Senate Republicans are slamming the Democrats’ nearly $2 trillion Build Back Better bill as gimmick-filled and far more costly than advertised, as Senate leadership continues to push for a vote on the controversial legislation, potentially sometime next week.
The measure, which passed in the House on a party-line vote last month, was "scored" by the nonpartisan Congressional Budget Office as costing $400 billion over 10 years. President Joe Biden and Democrats, who have claimed the far-reaching spending plan is completely paid for, think the CBO estimate is conservative and that elements of the package will generate enough money to cover the entire cost.
Republicans said the Democrats’ assurances of its fiscal soundness ring hollow. Many Republican senators also said the bill’s proposed expansion of health, education and climate initiatives would amount to a step toward socialism.
“In reality, what’s happening is they’re trying to spend more, they’re trying to tax more, and they’re going to make a bad situation even worse,” said Sen. James Lankford (R-OK) at a news conference on Tuesday.
Biden and Democratic leaders said the package will create millions of jobs and put America in a position of economic strength.
Lankford said the changes in tax policy that would pay for it will ensure that it does just the opposite.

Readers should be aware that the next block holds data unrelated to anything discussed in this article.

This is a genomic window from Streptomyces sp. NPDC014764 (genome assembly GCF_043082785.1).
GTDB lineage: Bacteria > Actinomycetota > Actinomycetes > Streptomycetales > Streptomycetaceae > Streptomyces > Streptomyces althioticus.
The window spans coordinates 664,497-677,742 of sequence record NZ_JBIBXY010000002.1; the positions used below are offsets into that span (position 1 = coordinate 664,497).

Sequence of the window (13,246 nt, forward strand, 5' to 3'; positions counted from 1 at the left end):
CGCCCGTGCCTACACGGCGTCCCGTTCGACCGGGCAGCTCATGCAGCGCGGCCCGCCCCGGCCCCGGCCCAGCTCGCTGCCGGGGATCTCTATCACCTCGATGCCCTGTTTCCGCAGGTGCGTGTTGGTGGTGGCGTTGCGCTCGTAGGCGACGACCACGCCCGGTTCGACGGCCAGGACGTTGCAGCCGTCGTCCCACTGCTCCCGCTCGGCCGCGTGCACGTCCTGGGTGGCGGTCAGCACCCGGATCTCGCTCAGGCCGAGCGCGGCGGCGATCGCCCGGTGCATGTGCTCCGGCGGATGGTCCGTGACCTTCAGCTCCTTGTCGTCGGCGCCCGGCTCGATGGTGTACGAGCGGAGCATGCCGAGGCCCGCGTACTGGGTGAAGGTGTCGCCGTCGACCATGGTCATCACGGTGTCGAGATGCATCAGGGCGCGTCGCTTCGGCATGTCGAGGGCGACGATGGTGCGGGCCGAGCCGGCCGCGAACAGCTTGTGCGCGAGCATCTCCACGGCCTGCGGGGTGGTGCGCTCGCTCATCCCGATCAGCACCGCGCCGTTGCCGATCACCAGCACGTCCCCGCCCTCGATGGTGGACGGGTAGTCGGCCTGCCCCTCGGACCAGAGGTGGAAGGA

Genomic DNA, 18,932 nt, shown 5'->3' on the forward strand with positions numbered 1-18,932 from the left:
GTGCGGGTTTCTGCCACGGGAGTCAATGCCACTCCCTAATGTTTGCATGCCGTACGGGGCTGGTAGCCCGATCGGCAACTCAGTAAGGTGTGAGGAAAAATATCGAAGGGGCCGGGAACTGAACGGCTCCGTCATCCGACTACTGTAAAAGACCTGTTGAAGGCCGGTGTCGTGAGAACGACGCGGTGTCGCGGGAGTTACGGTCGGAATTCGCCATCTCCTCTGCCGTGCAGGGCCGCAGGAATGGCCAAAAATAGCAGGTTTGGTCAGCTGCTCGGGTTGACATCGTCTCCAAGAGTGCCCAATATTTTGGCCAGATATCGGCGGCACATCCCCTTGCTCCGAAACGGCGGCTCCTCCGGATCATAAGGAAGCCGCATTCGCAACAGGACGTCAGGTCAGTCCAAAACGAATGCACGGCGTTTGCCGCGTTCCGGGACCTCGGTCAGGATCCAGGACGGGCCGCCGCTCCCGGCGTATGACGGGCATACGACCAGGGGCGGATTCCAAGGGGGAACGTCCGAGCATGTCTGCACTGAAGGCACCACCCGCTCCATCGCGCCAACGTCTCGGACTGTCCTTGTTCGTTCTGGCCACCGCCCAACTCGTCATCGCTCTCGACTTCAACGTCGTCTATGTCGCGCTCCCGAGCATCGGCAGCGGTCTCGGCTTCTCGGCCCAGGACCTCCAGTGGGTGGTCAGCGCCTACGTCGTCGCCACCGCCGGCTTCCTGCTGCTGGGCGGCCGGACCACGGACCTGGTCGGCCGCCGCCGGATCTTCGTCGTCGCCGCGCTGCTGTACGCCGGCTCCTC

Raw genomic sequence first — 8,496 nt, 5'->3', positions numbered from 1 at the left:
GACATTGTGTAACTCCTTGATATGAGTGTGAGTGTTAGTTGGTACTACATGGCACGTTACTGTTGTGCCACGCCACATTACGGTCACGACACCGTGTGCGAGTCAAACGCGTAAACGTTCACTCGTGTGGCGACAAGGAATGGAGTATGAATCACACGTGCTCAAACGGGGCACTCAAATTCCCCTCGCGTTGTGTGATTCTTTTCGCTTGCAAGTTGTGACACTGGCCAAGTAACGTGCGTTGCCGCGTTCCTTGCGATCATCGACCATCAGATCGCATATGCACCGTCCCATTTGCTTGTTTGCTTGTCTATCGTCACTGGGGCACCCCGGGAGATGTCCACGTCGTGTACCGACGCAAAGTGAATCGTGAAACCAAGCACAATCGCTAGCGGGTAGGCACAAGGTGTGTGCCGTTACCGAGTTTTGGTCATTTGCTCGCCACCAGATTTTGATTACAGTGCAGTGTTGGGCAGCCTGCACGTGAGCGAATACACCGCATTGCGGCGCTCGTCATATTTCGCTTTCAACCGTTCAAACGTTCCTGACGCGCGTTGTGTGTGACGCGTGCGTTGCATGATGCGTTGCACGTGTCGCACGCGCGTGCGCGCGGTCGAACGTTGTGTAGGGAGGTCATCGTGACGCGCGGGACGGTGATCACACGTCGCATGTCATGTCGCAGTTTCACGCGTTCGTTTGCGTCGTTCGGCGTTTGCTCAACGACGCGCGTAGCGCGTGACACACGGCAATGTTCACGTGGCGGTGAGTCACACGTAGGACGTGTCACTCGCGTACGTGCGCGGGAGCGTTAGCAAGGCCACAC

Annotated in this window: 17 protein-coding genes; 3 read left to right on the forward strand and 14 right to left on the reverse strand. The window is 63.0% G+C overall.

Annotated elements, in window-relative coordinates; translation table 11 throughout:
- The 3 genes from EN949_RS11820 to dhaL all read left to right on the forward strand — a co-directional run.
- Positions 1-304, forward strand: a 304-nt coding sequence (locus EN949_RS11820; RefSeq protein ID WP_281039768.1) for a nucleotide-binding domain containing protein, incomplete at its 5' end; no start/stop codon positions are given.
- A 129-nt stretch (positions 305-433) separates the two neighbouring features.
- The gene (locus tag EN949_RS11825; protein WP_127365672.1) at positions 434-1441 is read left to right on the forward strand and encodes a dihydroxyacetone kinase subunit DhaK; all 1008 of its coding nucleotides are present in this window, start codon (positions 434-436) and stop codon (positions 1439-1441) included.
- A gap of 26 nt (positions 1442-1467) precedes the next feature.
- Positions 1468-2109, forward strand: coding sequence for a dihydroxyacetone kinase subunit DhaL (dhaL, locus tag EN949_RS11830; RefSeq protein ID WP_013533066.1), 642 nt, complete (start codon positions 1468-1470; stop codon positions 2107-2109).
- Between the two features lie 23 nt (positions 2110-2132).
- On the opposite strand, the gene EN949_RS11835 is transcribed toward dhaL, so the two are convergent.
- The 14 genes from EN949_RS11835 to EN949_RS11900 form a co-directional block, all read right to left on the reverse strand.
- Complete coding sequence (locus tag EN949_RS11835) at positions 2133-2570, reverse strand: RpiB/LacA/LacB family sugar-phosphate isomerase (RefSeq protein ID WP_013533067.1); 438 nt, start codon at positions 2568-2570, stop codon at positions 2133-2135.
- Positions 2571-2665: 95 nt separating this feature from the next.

“The continual tax policy tinkering discourages companies from investing and will discourage companies from actually basing here in United States,” Lankford said.
Among those tax measures in the new Global Minimum Tax – a 15% tax on business profits that the U.S. and other members of the G-20 recently agreed to impose in their respective countries.
Lankford believes this will only hurt U.S. competitiveness because other nations won’t follow through.
“[It] reminds me of when I was in middle school around a group of guys that all came up with a bad idea,” Lankford said, “and all the guys would look at each other and say, ‘Great idea, you go first.’”
Lankford also took aim at the so-called ‘book minimum’ tax, explained this way by the Tax Policy Institute: “a 15 percent alternative minimum tax on the adjusted financial statement income (“book income”) of large corporations. As a result, some large corporations would pay an amount by which their minimum tax exceeded their regular tax for the year."
“Without question,” Lankford told reporters, “it will hurt manufacturing businesses the most, who have the opportunity to be able to write off new equipment and new expansion, [and] will then lose that ability, which means less purchasing of new equipment, less purchasing of new facilities and less expansion and less jobs.”